Wednesday, December 12, 2001
Don’t let her smile and easy-going personality fool you.
HRV sophomore swimmer Caitlyn Shortt is a competitor, and she’s about as fierce as they come.
“Caitlyn appears very relaxed in the pool, but when she’s racing, she’s very stubborn,” coach Kass Bergstrom said. “If someone is racing right next to her, they don’t have a chance.”
Shortt, 15, has been swimming every day since she was 11 years- old, and over the past two years, she has established herself as one of the finest aquatic talents in the Northwest — if not the nation.
She just returned from her second consecutive U.S. Open — a national qualifying event held in Long Island, N.Y. — and will compete at the Senior Nationals in Minneapolis, Minn., in March.
“The 2004 Olympics are my main goal,” Shortt said. “I’ve been working really hard the past couple years to reach Senior Nationals, and now that I’ve qualified for that, I’m focused on the next step.”
Shortt said she would also like to swim professionally some day, but that college will come first. Despite being just a sophomore, she has already targeted three top swimming programs: University of Texas, Stanford and Auburn.
“I’ve already started getting letters from different schools,” she said. “It’s fun because I know that people are out there watching me.”
But before this aspiring Olympian can think about which college she will swim for, she has some business to take care of on the homefront.
Besides being HRV’s top female swimmer, Shortt is also one of the best young talents on the Mt. Hood Swim Team, which trains three days a week in Gresham.
Eligibility for events like the U.S. Open and Senior Nationals is earned through times recorded in MHST competitions. In order to have a shot at the Olympics some day, Shortt must continue her grueling training regimen, which also includes weight training three days a week.
“It’s been hard to find time for all my homework going back and forth between Gresham every week,” she said. “But I really like both teams, so it’s nice to be able to train with my friends in Hood River a couple days a week.”
Although Shortt remains actively involved with the MHST, she also has set a few goals for the high school season.
“I really want to place top three at state this year,” she said. “And I know it’s going to take a lot of extra work to get there.”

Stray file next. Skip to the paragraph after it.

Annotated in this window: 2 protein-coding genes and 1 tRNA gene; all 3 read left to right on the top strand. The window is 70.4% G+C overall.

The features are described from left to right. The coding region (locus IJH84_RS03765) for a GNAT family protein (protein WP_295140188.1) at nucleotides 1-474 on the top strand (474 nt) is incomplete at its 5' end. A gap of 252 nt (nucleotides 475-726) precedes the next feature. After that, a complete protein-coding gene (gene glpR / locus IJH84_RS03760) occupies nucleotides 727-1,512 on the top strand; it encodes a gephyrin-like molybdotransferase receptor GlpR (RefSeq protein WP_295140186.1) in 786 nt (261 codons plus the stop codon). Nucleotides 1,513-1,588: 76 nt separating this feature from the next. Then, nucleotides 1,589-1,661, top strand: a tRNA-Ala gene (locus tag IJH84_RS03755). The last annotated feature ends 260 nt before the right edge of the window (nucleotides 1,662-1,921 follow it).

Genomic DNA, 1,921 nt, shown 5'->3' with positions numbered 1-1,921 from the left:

Shortt, who finished eighth in the 200 individual medley and seventh in the 100 breast stroke at state as a freshman, has made a top-three finish her individual goal for the season.
“As long as she keeps a level head and maintains her composure, she has the talent to win state,” Bergstrom said. “She already has state experience and doesn’t get over-excited, so I would say she has a great head start for this year’s meet.”
Bergstrom also complimented Shortt on her fluid, efficient strokes, a tireless work ethic and natural ability as a team leader.
“The girls on the team really like Caitlyn and follow the example she sets in the pool,” she said. “As good a swimmer as she is, she’s just as good a person.”
But don’t forget, her gentle demeanor can be misleading. Caitlyn Shortt is a competitor through and through.
“I like the water and the competition a lot,” she said, “but basically, I just like to win.”
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The riding lawn mower driven by Norma Cannon overheated and made contact with dry arbor vitae owned by Lee and Norma Curtis, sending more than a dozen of the tightly-packed trees up in flames. The mower, visible at far right, was totaled. No one was injured; neighbors first kept the fire at bay with garden hoses and Westside and Hood River Fire Departments responded and doused the fire before it reached any structures. Westside Fire chief Jim Trammell, in blue shirt, directs firefighters. The video was taken by Capt. Dave Smith of Hood River Fire Department. Enlarge